Running a business is never easy, much less during Covid-19.
Like many other non-essential businesses, fitness studios in Singapore had to close since the circuit breaker measures kicked in on April 7. They can expect to reopen for business only in late June at the earliest, provided that the community infection rates in Singapore remain low and stable this month.
Many fitness studios have had to refund their members or extend the validity of their class packages. With no operating income, sustaining the business can be a real challenge for studio owners who still want to keep their staff employed and pay their landlords on time.
Monetising Virtual Classes
To generate some cash flow, BoOm Singapore has started monetising its live Zoom workouts and pre-recorded video classes.
Co-founder Victoria Martin-Tay says her studio’s online classes were initially rolled out for free “as a way to give back to the community”. But after the prolonged closure, they decided to start charging $10 per class or $30 per week for 14 classes.
The small fees do not cover much of her studio’s fixed expenses. In fact, she says her studio is now earning just about 10% of it used to be able to generate from face-to-face classes.
Ms Martin-Tay looks forward to a return to normalcy, but not just for revenue sake. She wants to run face-to-face classes again, which to her are still more effective and engaging.
“We try to deliver as much as we can through the screen but it’s such a different experience,” she adds.
A Blessing In Disguise
While many studio owners share similar concerns about their bottom line, some are thankful that Covid-19 has pushed them to move online faster.
Mr Reagan Kang, for example, says the circuit breaker has been a “blessing in disguise” for his studio Haus Athletics. The 31-year-old has always wanted to “move the studio into the digital space”, and he’s able to get buy-in this time.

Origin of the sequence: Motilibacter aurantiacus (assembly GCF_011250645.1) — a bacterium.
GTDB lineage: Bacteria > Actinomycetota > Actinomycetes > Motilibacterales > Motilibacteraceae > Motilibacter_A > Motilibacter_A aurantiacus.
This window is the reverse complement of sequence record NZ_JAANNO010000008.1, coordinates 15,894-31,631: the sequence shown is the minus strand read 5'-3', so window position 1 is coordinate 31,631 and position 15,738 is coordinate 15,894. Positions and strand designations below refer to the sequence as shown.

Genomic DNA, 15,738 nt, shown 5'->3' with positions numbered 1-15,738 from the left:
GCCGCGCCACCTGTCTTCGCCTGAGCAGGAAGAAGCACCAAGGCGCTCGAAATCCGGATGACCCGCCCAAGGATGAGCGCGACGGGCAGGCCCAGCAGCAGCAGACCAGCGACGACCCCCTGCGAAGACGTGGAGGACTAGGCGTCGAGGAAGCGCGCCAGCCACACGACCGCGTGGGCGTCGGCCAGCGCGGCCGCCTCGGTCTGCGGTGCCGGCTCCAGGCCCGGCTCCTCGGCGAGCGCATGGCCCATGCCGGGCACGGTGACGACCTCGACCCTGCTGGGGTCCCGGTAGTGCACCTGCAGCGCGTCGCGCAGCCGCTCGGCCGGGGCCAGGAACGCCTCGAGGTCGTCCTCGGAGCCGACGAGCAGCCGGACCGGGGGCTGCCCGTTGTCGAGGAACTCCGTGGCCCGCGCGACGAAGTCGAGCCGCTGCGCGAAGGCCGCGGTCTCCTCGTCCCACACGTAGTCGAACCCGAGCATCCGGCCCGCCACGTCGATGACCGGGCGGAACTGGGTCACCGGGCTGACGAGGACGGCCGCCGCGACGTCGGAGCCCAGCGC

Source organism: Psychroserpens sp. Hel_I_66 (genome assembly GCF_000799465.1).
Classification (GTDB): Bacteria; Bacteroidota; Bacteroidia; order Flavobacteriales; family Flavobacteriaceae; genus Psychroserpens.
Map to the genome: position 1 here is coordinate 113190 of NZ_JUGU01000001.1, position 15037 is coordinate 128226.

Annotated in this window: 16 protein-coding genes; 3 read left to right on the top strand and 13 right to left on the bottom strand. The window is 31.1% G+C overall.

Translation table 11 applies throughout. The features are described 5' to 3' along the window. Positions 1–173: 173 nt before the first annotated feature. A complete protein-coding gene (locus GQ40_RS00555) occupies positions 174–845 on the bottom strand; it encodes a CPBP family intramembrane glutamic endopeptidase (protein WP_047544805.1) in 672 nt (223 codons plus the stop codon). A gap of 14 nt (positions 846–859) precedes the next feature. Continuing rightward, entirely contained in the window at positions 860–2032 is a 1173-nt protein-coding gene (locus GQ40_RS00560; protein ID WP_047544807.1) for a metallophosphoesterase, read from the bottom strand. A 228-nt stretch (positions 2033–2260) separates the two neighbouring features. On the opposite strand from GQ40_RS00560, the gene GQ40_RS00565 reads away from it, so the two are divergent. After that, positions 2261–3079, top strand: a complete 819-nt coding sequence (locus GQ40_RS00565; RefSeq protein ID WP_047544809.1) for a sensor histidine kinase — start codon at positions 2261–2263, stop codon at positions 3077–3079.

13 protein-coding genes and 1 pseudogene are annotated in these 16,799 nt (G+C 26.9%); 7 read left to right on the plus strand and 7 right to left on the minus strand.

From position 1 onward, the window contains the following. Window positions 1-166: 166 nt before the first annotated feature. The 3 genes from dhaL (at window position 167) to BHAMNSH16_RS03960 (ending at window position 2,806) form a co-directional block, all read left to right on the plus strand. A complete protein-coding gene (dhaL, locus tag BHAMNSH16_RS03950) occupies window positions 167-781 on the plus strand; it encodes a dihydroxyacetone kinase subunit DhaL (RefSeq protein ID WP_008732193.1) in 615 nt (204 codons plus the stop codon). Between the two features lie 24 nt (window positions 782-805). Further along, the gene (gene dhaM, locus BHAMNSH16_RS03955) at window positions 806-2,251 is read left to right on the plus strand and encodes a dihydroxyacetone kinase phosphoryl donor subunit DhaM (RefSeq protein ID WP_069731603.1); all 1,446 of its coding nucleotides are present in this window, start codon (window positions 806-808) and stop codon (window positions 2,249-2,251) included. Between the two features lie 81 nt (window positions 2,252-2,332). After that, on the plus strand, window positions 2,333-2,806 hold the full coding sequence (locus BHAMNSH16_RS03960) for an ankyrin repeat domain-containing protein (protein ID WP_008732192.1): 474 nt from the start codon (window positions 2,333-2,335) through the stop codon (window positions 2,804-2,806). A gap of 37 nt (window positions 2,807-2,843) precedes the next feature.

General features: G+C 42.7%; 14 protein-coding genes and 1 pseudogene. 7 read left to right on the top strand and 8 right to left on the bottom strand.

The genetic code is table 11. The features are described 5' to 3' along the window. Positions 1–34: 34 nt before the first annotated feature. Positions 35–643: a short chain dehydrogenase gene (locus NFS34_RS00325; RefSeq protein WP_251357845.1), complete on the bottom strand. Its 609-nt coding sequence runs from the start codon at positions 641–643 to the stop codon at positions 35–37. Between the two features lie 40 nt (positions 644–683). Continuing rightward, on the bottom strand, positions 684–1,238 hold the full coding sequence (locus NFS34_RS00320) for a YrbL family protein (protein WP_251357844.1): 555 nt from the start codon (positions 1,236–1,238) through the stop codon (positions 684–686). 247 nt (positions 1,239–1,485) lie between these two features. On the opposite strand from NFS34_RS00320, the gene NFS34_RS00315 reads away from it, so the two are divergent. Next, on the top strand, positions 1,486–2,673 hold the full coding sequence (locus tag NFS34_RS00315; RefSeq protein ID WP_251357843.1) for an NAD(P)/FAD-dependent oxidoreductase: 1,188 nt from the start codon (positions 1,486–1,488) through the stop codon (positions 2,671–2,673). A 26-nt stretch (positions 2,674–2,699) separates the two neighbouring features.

WeBarre’s co-founder Linda Tang also shares the same sentiment. “Virtual classes have always been something we’ve wanted to explore so we launched them really quickly,” says the 34-year-old.
Ms Tang says she’s heartened that the support from her existing customers has “rolled over to the virtual workouts”.
Some of her former customers, typically mothers of young children who don’t have the luxury of time to commute to her studios in the central business district, have also returned to join her online classes, which cost $15 per session.
“[Old customers] have come back to us and they’re so happy to get back to it,” says Ms Tang. She adds that many have also urged her to continue offering online classes even after the studios reopen.
Unlike many industry peers, Box Office Fitness has not charged for the virtual workouts posted on its public Instagram page since April 7.
“During a time like this, we just don’t want to charge [for virtual workouts] because some people are really going through it quite hard financially. We wanted to keep spirits up,” says Ms Nerissa Assudani, 30, the co-founder of Box Office Fitness.
To date, many of the studio’s videos have garnered thousands of views, with one of them scoring close to 10,000 views.
While the videos are free, Ms Assudani says some of her customers have helped the studio by buying more merchandise and paying for classes in advance.
A Little Goes A Long Way
Many fitness studio owners say they aren’t likely to be able to recover their lost revenue quickly even when they’re allowed to resume classes.
“Even when we do open, there will still be a ton of restrictions like running classes at reduced capacities, which will still limit our income,” says Ms Martin-Tay of BoOm Singapore.
Ms Tang from WeBarre adds: “As sad as it is, some businesses will have to wind down after this time.”
She hopes customers who want their favourite local businesses to stay afloat can help in their own ways. “If communities rally behind a brand that they like, it will really go a long way.”